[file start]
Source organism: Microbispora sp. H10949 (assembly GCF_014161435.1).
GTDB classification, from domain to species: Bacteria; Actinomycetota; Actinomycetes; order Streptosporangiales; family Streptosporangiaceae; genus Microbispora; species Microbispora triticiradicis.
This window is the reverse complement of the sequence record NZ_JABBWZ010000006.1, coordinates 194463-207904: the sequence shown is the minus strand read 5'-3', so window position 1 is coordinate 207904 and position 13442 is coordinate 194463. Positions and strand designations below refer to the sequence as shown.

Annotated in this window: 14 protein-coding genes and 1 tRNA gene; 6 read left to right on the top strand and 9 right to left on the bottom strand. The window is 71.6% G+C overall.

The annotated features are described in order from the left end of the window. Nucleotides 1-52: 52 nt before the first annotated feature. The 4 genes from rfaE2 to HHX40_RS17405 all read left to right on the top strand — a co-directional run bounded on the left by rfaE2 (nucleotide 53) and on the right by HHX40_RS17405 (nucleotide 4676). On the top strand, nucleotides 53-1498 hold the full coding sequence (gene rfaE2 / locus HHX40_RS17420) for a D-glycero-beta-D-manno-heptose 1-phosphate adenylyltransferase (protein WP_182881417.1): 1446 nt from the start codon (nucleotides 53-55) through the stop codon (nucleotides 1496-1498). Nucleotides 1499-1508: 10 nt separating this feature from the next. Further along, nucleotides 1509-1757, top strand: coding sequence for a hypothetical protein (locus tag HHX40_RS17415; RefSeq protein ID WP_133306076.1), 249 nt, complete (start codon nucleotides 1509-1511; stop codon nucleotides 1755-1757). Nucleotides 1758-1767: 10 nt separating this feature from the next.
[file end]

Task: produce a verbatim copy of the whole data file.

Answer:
Source organism: Microbispora sp. H10949 (assembly GCF_014161435.1).
GTDB classification, from domain to species: Bacteria; Actinomycetota; Actinomycetes; order Streptosporangiales; family Streptosporangiaceae; genus Microbispora; species Microbispora triticiradicis.
This window is the reverse complement of the sequence record NZ_JABBWZ010000006.1, coordinates 194463-207904: the sequence shown is the minus strand read 5'-3', so window position 1 is coordinate 207904 and position 13442 is coordinate 194463. Positions and strand designations below refer to the sequence as shown.

Annotated in this window: 14 protein-coding genes and 1 tRNA gene; 6 read left to right on the top strand and 9 right to left on the bottom strand. The window is 71.6% G+C overall.

The annotated features are described in order from the left end of the window. Nucleotides 1-52: 52 nt before the first annotated feature. The 4 genes from rfaE2 to HHX40_RS17405 all read left to right on the top strand — a co-directional run bounded on the left by rfaE2 (nucleotide 53) and on the right by HHX40_RS17405 (nucleotide 4676). On the top strand, nucleotides 53-1498 hold the full coding sequence (gene rfaE2 / locus HHX40_RS17420) for a D-glycero-beta-D-manno-heptose 1-phosphate adenylyltransferase (protein WP_182881417.1): 1446 nt from the start codon (nucleotides 53-55) through the stop codon (nucleotides 1496-1498). Nucleotides 1499-1508: 10 nt separating this feature from the next. Further along, nucleotides 1509-1757, top strand: coding sequence for a hypothetical protein (locus tag HHX40_RS17415; RefSeq protein ID WP_133306076.1), 249 nt, complete (start codon nucleotides 1509-1511; stop codon nucleotides 1755-1757). Nucleotides 1758-1767: 10 nt separating this feature from the next.